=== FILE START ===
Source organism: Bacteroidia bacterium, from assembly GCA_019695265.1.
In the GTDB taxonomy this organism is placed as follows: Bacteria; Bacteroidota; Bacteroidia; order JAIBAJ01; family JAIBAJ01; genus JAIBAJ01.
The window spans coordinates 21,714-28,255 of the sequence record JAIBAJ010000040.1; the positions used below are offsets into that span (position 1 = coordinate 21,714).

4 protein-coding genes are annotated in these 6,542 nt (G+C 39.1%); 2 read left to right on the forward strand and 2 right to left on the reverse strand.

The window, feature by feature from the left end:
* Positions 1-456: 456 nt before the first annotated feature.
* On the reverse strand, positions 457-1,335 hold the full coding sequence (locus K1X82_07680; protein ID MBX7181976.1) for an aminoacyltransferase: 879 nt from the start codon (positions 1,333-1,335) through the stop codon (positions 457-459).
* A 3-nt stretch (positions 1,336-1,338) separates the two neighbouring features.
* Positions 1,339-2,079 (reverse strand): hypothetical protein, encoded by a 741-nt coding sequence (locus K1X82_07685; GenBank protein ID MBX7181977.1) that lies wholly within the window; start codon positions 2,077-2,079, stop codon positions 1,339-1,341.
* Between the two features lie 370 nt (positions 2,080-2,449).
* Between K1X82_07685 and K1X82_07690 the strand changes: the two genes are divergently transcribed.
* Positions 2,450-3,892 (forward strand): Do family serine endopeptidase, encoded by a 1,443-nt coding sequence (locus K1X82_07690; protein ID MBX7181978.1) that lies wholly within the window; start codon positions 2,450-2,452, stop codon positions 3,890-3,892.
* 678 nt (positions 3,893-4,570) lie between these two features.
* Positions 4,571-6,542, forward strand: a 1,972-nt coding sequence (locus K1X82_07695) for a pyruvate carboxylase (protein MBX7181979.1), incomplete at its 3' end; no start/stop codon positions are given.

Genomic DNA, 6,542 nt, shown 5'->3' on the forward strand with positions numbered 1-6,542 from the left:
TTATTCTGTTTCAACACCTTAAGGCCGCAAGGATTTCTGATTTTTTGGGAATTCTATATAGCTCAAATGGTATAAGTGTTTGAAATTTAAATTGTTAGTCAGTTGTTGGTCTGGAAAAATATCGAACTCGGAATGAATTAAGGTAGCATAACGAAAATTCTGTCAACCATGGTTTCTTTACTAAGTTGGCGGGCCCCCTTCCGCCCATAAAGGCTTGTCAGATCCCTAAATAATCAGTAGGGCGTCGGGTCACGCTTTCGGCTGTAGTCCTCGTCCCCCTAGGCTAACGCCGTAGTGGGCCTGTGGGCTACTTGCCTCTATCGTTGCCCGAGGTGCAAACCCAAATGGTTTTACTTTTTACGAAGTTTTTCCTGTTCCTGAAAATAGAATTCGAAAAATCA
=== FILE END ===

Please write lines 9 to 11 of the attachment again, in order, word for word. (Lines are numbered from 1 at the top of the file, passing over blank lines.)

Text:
* Positions 1,339-2,079 (reverse strand): hypothetical protein, encoded by a 741-nt coding sequence (locus K1X82_07685; GenBank protein ID MBX7181977.1) that lies wholly within the window; start codon positions 2,077-2,079, stop codon positions 1,339-1,341.
* Between the two features lie 370 nt (positions 2,080-2,449).
* Between K1X82_07685 and K1X82_07690 the strand changes: the two genes are divergently transcribed.